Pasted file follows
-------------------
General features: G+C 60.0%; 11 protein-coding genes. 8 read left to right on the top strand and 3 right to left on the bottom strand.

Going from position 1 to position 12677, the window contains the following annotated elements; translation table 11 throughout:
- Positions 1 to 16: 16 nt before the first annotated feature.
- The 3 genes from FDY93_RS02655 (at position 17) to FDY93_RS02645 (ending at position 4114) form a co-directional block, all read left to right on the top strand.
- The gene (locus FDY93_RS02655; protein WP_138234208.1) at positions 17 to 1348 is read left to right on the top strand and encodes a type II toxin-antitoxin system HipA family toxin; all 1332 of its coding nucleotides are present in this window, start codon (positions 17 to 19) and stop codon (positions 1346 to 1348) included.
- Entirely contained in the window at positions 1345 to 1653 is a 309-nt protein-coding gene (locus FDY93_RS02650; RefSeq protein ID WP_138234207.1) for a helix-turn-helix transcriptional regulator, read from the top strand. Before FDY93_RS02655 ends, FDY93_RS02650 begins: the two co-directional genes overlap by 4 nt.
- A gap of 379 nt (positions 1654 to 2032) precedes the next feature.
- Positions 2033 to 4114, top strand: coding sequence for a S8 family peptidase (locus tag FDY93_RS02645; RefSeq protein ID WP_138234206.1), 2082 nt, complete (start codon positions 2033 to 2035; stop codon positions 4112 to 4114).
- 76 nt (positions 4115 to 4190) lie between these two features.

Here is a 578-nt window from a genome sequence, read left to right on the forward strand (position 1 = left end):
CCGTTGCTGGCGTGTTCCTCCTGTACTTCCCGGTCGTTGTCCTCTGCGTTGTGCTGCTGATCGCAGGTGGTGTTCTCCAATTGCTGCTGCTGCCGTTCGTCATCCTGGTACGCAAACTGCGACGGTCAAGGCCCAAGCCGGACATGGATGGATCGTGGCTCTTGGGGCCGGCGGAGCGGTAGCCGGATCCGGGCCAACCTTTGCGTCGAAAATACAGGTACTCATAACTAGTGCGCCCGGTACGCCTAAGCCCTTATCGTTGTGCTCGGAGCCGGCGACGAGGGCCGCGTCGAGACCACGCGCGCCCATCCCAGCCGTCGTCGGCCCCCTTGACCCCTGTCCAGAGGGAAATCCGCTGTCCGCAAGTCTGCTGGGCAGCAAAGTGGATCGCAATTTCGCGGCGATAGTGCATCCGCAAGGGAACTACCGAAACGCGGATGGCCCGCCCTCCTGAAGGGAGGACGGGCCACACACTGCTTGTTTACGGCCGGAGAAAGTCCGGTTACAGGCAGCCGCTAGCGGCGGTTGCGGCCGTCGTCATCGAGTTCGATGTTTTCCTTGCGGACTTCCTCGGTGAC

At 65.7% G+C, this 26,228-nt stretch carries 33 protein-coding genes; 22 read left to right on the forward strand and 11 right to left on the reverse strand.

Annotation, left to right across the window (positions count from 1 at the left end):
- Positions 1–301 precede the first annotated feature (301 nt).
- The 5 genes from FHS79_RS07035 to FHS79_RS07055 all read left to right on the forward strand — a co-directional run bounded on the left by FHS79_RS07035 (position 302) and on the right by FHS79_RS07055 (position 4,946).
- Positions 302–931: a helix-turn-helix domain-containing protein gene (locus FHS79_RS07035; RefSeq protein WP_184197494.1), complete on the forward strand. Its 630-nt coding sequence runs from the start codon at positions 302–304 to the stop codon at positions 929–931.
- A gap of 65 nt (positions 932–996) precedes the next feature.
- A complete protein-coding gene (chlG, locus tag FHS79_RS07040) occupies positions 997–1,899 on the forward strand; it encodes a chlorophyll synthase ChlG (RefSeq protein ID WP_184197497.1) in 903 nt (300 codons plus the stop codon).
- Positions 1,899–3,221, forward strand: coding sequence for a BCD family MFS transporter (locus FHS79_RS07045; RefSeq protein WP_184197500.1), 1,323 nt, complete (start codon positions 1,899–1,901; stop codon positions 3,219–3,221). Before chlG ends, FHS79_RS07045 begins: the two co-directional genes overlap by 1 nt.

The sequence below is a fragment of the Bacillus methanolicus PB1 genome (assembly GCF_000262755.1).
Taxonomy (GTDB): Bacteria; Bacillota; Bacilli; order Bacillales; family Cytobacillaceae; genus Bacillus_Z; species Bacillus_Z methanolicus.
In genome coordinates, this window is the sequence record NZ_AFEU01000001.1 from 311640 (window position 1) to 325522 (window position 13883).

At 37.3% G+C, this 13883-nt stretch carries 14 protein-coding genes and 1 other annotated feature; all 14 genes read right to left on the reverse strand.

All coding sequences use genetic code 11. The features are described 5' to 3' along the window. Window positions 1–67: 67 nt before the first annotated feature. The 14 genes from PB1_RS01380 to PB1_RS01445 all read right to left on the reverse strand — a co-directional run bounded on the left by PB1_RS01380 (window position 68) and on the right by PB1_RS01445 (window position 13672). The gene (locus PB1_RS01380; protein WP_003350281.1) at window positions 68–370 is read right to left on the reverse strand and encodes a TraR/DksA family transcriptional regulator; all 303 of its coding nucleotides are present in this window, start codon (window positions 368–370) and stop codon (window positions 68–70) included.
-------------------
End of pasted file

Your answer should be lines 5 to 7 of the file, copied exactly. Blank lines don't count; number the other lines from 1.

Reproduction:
- The gene (locus FDY93_RS02655; protein WP_138234208.1) at positions 17 to 1348 is read left to right on the top strand and encodes a type II toxin-antitoxin system HipA family toxin; all 1332 of its coding nucleotides are present in this window, start codon (positions 17 to 19) and stop codon (positions 1346 to 1348) included.
- Entirely contained in the window at positions 1345 to 1653 is a 309-nt protein-coding gene (locus FDY93_RS02650; RefSeq protein ID WP_138234207.1) for a helix-turn-helix transcriptional regulator, read from the top strand. Before FDY93_RS02655 ends, FDY93_RS02650 begins: the two co-directional genes overlap by 4 nt.
- A gap of 379 nt (positions 1654 to 2032) precedes the next feature.